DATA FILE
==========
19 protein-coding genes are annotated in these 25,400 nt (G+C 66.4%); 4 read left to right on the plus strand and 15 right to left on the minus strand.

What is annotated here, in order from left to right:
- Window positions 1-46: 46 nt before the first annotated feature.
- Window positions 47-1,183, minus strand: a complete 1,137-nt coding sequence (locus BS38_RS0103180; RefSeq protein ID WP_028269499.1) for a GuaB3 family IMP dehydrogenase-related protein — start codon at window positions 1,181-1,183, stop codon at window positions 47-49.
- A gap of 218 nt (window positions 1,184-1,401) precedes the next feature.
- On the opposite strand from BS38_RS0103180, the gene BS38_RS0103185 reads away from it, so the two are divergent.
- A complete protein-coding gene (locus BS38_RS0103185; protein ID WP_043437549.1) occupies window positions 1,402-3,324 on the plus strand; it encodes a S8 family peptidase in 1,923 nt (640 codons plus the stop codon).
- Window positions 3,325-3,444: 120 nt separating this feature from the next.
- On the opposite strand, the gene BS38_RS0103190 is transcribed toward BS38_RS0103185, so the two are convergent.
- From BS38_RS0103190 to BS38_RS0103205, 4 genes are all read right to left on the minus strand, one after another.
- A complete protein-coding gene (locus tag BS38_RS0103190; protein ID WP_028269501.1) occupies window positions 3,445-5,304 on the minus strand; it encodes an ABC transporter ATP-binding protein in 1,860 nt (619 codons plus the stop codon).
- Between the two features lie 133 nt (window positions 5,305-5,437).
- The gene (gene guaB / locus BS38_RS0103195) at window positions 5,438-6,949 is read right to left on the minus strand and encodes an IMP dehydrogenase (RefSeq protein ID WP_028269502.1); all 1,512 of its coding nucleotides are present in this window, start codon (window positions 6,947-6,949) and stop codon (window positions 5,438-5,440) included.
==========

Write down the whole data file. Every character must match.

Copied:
19 protein-coding genes are annotated in these 25,400 nt (G+C 66.4%); 4 read left to right on the plus strand and 15 right to left on the minus strand.

What is annotated here, in order from left to right:
- Window positions 1-46: 46 nt before the first annotated feature.
- Window positions 47-1,183, minus strand: a complete 1,137-nt coding sequence (locus BS38_RS0103180; RefSeq protein ID WP_028269499.1) for a GuaB3 family IMP dehydrogenase-related protein — start codon at window positions 1,181-1,183, stop codon at window positions 47-49.
- A gap of 218 nt (window positions 1,184-1,401) precedes the next feature.
- On the opposite strand from BS38_RS0103180, the gene BS38_RS0103185 reads away from it, so the two are divergent.
- A complete protein-coding gene (locus BS38_RS0103185; protein ID WP_043437549.1) occupies window positions 1,402-3,324 on the plus strand; it encodes a S8 family peptidase in 1,923 nt (640 codons plus the stop codon).
- Window positions 3,325-3,444: 120 nt separating this feature from the next.
- On the opposite strand, the gene BS38_RS0103190 is transcribed toward BS38_RS0103185, so the two are convergent.
- From BS38_RS0103190 to BS38_RS0103205, 4 genes are all read right to left on the minus strand, one after another.
- A complete protein-coding gene (locus tag BS38_RS0103190; protein ID WP_028269501.1) occupies window positions 3,445-5,304 on the minus strand; it encodes an ABC transporter ATP-binding protein in 1,860 nt (619 codons plus the stop codon).
- Between the two features lie 133 nt (window positions 5,305-5,437).
- The gene (gene guaB / locus BS38_RS0103195) at window positions 5,438-6,949 is read right to left on the minus strand and encodes an IMP dehydrogenase (RefSeq protein ID WP_028269502.1); all 1,512 of its coding nucleotides are present in this window, start codon (window positions 6,947-6,949) and stop codon (window positions 5,438-5,440) included.